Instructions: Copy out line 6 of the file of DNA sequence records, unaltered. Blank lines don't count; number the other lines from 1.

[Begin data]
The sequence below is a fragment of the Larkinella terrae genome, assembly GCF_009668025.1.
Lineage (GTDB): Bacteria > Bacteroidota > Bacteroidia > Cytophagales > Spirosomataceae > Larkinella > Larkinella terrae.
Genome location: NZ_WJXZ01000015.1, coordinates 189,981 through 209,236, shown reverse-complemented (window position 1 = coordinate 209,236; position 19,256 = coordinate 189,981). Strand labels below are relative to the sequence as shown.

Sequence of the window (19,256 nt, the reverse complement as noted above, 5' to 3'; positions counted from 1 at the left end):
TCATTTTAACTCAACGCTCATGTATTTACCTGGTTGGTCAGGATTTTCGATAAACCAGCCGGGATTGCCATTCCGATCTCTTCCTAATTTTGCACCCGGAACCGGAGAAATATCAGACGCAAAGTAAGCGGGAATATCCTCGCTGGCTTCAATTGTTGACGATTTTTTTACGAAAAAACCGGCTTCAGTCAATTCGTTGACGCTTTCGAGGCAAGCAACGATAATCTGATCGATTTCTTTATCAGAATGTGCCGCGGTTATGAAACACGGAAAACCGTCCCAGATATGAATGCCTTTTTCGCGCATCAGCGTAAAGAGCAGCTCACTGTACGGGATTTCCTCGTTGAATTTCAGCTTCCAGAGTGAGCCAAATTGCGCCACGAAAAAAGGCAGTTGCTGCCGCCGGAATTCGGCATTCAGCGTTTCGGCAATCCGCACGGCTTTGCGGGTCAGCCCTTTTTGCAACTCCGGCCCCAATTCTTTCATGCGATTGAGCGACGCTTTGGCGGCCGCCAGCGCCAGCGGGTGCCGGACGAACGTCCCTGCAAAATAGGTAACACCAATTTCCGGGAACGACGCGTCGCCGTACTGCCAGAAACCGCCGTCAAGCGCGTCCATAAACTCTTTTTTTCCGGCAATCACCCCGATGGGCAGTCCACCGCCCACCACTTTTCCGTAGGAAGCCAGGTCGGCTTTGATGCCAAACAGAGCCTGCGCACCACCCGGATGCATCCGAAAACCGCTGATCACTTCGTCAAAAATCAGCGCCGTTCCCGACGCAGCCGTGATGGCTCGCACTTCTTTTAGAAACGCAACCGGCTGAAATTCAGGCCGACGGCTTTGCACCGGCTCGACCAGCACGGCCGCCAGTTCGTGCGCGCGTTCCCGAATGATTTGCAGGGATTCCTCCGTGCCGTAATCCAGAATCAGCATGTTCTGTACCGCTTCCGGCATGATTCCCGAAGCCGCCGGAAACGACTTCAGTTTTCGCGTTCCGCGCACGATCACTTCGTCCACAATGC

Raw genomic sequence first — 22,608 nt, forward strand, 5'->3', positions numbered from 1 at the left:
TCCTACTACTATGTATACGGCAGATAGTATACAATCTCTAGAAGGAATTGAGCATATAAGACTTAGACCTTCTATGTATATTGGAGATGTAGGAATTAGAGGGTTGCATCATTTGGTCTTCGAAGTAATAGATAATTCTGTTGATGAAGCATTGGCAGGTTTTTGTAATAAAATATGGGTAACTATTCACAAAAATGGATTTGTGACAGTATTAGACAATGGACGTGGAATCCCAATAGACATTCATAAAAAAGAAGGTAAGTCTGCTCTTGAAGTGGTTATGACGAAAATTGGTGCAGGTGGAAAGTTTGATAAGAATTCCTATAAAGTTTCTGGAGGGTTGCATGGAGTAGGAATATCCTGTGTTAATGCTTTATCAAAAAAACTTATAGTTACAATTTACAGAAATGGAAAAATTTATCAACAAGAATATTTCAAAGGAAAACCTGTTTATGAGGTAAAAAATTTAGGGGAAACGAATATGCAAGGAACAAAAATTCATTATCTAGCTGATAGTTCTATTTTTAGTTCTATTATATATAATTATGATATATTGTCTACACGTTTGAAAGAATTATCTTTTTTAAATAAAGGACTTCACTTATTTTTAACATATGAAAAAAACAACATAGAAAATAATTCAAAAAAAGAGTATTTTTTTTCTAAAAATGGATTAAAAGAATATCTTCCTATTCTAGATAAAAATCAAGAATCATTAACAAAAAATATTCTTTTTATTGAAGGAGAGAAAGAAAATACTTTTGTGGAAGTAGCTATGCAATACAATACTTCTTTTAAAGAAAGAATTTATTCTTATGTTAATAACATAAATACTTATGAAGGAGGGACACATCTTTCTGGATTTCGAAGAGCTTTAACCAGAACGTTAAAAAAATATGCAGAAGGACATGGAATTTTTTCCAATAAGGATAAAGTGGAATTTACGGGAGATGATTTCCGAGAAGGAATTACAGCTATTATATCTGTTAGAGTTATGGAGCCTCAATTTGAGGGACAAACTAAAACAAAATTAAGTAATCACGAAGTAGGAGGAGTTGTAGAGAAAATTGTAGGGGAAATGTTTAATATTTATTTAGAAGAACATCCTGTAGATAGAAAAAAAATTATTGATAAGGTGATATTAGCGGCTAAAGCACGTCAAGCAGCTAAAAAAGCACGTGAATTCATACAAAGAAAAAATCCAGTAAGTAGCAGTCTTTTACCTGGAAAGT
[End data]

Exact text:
Raw genomic sequence first — 22,608 nt, forward strand, 5'->3', positions numbered from 1 at the left: